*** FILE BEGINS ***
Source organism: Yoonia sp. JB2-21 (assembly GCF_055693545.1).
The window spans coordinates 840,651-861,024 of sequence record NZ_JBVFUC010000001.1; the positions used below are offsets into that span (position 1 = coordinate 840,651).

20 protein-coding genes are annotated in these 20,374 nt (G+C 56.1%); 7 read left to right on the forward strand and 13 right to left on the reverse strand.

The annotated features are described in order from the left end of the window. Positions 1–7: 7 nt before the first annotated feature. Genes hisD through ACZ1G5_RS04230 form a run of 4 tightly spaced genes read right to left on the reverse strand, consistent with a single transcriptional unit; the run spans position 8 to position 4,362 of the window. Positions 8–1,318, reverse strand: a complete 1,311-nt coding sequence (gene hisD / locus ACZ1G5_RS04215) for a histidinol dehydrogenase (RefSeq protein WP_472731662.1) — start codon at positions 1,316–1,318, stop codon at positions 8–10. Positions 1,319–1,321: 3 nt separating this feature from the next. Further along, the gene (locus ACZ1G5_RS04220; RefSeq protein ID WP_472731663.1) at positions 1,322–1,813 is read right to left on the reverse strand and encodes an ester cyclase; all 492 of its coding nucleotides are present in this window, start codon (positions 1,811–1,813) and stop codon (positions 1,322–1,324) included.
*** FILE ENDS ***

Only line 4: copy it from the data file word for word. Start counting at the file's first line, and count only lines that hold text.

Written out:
The annotated features are described in order from the left end of the window. Positions 1–7: 7 nt before the first annotated feature. Genes hisD through ACZ1G5_RS04230 form a run of 4 tightly spaced genes read right to left on the reverse strand, consistent with a single transcriptional unit; the run spans position 8 to position 4,362 of the window. Positions 8–1,318, reverse strand: a complete 1,311-nt coding sequence (gene hisD / locus ACZ1G5_RS04215) for a histidinol dehydrogenase (RefSeq protein WP_472731662.1) — start codon at positions 1,316–1,318, stop codon at positions 8–10. Positions 1,319–1,321: 3 nt separating this feature from the next. Further along, the gene (locus ACZ1G5_RS04220; RefSeq protein ID WP_472731663.1) at positions 1,322–1,813 is read right to left on the reverse strand and encodes an ester cyclase; all 492 of its coding nucleotides are present in this window, start codon (positions 1,811–1,813) and stop codon (positions 1,322–1,324) included.